The Experience Principle

by Jon Fortgang Rufus Leonard

Laurence Parkes, Chief Strategy Officer at brand experience agency Rufus Leonard, discusses the relationship between experience and design and says the first task for brands is to define their purpose.

“A brand is the sum of all the experiences you have with it,” says Laurence Parkes, Chief Strategy Officer at Rufus Leonard.  “Our role is to make each of those experiences the best it can be. Increasingly our experience of brands is through their digital channels. That means you need to focus on your brand’s purpose and really bring it to life digitally.”

Having launched in 1989, London-based agency Rufus Leonard haven’t just been witness to digital’s ascendancy. They’ve evolved alongside it. In 2014 the agency turned 25 – a good time, then, to think about how marketing has changed in that time.

Experience by design
Founders Neil Svensen and Darrel Worthington came from a creative background at brand consultancy Wolff Olins. Recognising the need for greater agility in marketing communications, their idea was to create an agency that worked closely with brands so that their messaging remained consistent across different touch-points. (If you’re wondering where Mr. Rufus Leonard fits into the story – he doesn’t. Svensen and Worthington started planning the idea for the agency in a pub called The Red Lion which, via a mix of Latin and old French, translates into Rufus Leonard.)

In 1994 the agency launched BT’s first website. In 1999 came the first site for Lloyds TSB. In 2001 the team created the first ecommerce site in the automotive industry for Smart. That was followed by Royal Mail’s track-and-trace app and Bupa’s first responsive diagnosis site. More recently there’s been work for John Lewis Partnership, O2, The AA and British Gas.

“We saw a very quick shift of all that brand-led design thinking into digital,” says Parkes. “Whether we’re rebranding Lloyds Bank or building a platform for Stagecoach Group, the question we’re always asking is what the truth of the organisation is. That’s the starting point. Lots of agencies don’t really get brand as a whole. It’s all about the campaign. And lots of agencies don’t get digital. But we’ve grown up through – and with – it. Digital is not something that’s bolted on. We’ve built a proper technical capability.”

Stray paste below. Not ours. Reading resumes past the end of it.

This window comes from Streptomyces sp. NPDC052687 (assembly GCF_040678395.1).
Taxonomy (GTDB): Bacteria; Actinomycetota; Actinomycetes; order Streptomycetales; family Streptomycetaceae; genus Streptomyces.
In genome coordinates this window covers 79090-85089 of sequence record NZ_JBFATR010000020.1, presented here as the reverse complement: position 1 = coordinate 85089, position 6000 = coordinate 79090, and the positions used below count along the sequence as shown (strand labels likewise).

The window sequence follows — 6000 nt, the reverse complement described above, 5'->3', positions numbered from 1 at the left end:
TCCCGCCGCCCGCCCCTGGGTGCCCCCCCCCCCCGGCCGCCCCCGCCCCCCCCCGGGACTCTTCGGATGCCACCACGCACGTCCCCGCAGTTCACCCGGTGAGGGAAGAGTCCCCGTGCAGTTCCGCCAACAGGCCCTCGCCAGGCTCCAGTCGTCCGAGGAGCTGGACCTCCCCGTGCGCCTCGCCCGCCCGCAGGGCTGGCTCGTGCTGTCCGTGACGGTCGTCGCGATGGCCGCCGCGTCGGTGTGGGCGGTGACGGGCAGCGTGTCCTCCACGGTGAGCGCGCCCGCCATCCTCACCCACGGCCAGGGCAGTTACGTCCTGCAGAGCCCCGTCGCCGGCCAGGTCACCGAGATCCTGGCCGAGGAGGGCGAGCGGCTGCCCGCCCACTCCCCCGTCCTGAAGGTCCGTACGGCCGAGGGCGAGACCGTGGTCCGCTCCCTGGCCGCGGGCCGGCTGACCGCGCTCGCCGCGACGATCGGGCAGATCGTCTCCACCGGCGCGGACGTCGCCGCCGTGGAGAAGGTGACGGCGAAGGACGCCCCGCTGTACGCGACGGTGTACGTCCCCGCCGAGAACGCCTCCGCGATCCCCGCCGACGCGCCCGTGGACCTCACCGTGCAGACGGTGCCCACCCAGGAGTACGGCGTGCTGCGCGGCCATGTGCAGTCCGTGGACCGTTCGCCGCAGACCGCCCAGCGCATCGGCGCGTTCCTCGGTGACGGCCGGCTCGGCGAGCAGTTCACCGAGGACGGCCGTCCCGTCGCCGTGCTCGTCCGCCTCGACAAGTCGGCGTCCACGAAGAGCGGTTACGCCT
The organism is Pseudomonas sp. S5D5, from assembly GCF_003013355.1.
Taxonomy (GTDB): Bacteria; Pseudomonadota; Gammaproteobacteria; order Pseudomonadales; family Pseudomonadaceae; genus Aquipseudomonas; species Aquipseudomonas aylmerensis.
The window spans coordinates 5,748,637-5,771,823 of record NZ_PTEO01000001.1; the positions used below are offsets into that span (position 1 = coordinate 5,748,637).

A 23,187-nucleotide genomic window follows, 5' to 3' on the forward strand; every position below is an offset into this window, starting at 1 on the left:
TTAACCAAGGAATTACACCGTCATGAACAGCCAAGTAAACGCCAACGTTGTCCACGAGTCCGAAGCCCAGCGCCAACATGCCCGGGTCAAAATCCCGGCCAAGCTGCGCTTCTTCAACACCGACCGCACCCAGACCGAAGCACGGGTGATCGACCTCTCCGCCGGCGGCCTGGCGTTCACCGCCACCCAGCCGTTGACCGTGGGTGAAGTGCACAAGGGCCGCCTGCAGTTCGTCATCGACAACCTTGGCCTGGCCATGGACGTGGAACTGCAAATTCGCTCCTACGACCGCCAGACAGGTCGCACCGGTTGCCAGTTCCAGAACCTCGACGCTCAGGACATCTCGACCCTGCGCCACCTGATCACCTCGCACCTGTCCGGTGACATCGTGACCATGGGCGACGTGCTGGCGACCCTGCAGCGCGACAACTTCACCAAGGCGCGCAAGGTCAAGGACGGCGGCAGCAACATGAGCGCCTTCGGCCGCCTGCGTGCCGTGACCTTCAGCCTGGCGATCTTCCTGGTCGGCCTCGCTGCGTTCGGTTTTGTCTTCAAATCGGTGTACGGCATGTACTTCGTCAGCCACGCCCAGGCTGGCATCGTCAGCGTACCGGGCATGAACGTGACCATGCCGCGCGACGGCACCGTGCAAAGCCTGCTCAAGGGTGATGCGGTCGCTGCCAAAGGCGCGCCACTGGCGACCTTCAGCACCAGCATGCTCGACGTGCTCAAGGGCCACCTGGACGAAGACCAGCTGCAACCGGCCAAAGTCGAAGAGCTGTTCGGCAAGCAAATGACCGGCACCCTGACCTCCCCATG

We create experience by design’ is the agency’s motto, so how does Parkes describe Rufus Leonard’s overarching principles, and how are they applied?

“First, we try to define brand experiences across all touch-points,” he says. “Many brands these days have no physical manifestation at all.” Think Airbnb and Uber. “Focusing on a brand’s purpose and bringing that to life across digital channels is a big part of what we do. It’s about interacting with the experience.

“Secondly, we’re focused on digital transformation. Everyone talks about this, but for us it means helping organisations embed, deliver, sustain and innovate their digital experience. That, in the broadest sense, is what we do: get businesses to understand technology’s role in their brand’s purpose, day in and day out.

“Thirdly, we try to make things continuous. We have some very long-established clients. British Gas goes back six. Those relationships are a testament to the fact that we do what we say we’re going to do. We’re independent and that allows us to make decisions and be in charge of our destiny. We don’t report to someone sitting in a holding group who only cares about their investment. We build our capability around our clients’ needs, which also allows us to be more agile. We put ourselves in our clients’ shoes. We don’t allow anything to get in the way of us doing the best work we can.”

Users and usefulness
As an example of a project illustrating that design-led approach, Parkes points to the agency’s work with British Gas.

“This was an organisation that was quite siloed. Becoming more agile was a challenge. We were basically given a blank piece of paper and tasked with addressing a millennial audience who don’t want to engage with any utilities providers.”